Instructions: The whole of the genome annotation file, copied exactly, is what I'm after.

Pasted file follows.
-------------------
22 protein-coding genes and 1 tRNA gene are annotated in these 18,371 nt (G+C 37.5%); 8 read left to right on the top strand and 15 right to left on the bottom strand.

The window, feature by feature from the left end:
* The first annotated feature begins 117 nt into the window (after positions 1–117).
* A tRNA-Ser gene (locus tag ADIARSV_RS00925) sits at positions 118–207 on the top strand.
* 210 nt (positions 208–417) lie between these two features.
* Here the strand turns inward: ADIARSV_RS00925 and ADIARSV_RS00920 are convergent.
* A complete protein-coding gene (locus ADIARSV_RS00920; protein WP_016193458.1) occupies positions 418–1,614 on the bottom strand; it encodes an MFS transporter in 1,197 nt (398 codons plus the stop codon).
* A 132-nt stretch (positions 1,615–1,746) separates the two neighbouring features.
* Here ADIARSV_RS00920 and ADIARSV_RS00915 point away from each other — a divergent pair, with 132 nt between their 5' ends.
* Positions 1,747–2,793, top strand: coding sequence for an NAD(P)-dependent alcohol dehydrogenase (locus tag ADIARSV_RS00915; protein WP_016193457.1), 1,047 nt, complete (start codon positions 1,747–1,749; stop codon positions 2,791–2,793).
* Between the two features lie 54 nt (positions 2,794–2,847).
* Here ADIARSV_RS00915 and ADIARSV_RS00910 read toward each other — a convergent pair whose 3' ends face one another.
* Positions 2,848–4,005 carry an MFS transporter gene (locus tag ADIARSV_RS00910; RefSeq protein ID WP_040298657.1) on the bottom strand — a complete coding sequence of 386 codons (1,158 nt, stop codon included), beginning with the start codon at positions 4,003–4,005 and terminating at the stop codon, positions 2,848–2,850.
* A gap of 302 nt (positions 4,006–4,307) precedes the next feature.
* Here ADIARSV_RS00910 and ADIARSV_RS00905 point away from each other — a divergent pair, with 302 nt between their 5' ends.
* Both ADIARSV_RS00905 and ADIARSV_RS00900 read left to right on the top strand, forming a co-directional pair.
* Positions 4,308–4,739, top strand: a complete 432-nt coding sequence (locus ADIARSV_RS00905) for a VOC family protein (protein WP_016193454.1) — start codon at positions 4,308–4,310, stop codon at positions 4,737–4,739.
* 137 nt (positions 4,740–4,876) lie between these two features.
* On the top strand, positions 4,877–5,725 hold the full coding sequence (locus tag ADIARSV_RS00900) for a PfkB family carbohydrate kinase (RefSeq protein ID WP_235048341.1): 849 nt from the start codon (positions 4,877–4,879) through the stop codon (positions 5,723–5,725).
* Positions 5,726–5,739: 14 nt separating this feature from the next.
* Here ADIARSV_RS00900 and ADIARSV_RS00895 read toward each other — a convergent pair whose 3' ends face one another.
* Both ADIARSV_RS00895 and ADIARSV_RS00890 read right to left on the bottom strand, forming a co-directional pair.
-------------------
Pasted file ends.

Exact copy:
22 protein-coding genes and 1 tRNA gene are annotated in these 18,371 nt (G+C 37.5%); 8 read left to right on the top strand and 15 right to left on the bottom strand.

The window, feature by feature from the left end:
* The first annotated feature begins 117 nt into the window (after positions 1–117).
* A tRNA-Ser gene (locus tag ADIARSV_RS00925) sits at positions 118–207 on the top strand.
* 210 nt (positions 208–417) lie between these two features.
* Here the strand turns inward: ADIARSV_RS00925 and ADIARSV_RS00920 are convergent.
* A complete protein-coding gene (locus ADIARSV_RS00920; protein WP_016193458.1) occupies positions 418–1,614 on the bottom strand; it encodes an MFS transporter in 1,197 nt (398 codons plus the stop codon).
* A 132-nt stretch (positions 1,615–1,746) separates the two neighbouring features.
* Here ADIARSV_RS00920 and ADIARSV_RS00915 point away from each other — a divergent pair, with 132 nt between their 5' ends.
* Positions 1,747–2,793, top strand: coding sequence for an NAD(P)-dependent alcohol dehydrogenase (locus tag ADIARSV_RS00915; protein WP_016193457.1), 1,047 nt, complete (start codon positions 1,747–1,749; stop codon positions 2,791–2,793).
* Between the two features lie 54 nt (positions 2,794–2,847).
* Here ADIARSV_RS00915 and ADIARSV_RS00910 read toward each other — a convergent pair whose 3' ends face one another.
* Positions 2,848–4,005 carry an MFS transporter gene (locus tag ADIARSV_RS00910; RefSeq protein ID WP_040298657.1) on the bottom strand — a complete coding sequence of 386 codons (1,158 nt, stop codon included), beginning with the start codon at positions 4,003–4,005 and terminating at the stop codon, positions 2,848–2,850.
* A gap of 302 nt (positions 4,006–4,307) precedes the next feature.
* Here ADIARSV_RS00910 and ADIARSV_RS00905 point away from each other — a divergent pair, with 302 nt between their 5' ends.
* Both ADIARSV_RS00905 and ADIARSV_RS00900 read left to right on the top strand, forming a co-directional pair.
* Positions 4,308–4,739, top strand: a complete 432-nt coding sequence (locus ADIARSV_RS00905) for a VOC family protein (protein WP_016193454.1) — start codon at positions 4,308–4,310, stop codon at positions 4,737–4,739.
* 137 nt (positions 4,740–4,876) lie between these two features.
* On the top strand, positions 4,877–5,725 hold the full coding sequence (locus tag ADIARSV_RS00900) for a PfkB family carbohydrate kinase (RefSeq protein ID WP_235048341.1): 849 nt from the start codon (positions 4,877–4,879) through the stop codon (positions 5,723–5,725).
* Positions 5,726–5,739: 14 nt separating this feature from the next.
* Here ADIARSV_RS00900 and ADIARSV_RS00895 read toward each other — a convergent pair whose 3' ends face one another.
* Both ADIARSV_RS00895 and ADIARSV_RS00890 read right to left on the bottom strand, forming a co-directional pair.